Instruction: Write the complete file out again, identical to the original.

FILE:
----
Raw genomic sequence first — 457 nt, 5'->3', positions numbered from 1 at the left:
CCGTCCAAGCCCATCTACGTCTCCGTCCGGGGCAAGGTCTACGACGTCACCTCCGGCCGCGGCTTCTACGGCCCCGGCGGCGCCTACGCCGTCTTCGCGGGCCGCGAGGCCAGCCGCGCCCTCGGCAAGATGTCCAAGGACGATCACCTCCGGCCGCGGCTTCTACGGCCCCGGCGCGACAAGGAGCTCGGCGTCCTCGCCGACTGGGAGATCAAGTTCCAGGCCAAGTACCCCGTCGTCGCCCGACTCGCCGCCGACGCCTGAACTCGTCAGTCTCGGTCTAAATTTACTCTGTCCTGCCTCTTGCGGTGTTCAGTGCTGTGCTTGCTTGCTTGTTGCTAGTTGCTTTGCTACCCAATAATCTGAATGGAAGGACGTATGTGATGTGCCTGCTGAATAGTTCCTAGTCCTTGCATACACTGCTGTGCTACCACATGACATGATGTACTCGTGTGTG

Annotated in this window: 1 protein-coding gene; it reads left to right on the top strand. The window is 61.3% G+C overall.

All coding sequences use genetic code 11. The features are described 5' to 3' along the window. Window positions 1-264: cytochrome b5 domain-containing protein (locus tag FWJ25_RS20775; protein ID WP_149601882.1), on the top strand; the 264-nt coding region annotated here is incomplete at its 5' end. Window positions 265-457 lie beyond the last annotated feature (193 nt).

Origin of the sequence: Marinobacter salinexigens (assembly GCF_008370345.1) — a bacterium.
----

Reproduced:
Raw genomic sequence first — 457 nt, 5'->3', positions numbered from 1 at the left:
CCGTCCAAGCCCATCTACGTCTCCGTCCGGGGCAAGGTCTACGACGTCACCTCCGGCCGCGGCTTCTACGGCCCCGGCGGCGCCTACGCCGTCTTCGCGGGCCGCGAGGCCAGCCGCGCCCTCGGCAAGATGTCCAAGGACGATCACCTCCGGCCGCGGCTTCTACGGCCCCGGCGCGACAAGGAGCTCGGCGTCCTCGCCGACTGGGAGATCAAGTTCCAGGCCAAGTACCCCGTCGTCGCCCGACTCGCCGCCGACGCCTGAACTCGTCAGTCTCGGTCTAAATTTACTCTGTCCTGCCTCTTGCGGTGTTCAGTGCTGTGCTTGCTTGCTTGTTGCTAGTTGCTTTGCTACCCAATAATCTGAATGGAAGGACGTATGTGATGTGCCTGCTGAATAGTTCCTAGTCCTTGCATACACTGCTGTGCTACCACATGACATGATGTACTCGTGTGTG

Annotated in this window: 1 protein-coding gene; it reads left to right on the top strand. The window is 61.3% G+C overall.

All coding sequences use genetic code 11. The features are described 5' to 3' along the window. Window positions 1-264: cytochrome b5 domain-containing protein (locus tag FWJ25_RS20775; protein ID WP_149601882.1), on the top strand; the 264-nt coding region annotated here is incomplete at its 5' end. Window positions 265-457 lie beyond the last annotated feature (193 nt).

Origin of the sequence: Marinobacter salinexigens (assembly GCF_008370345.1) — a bacterium.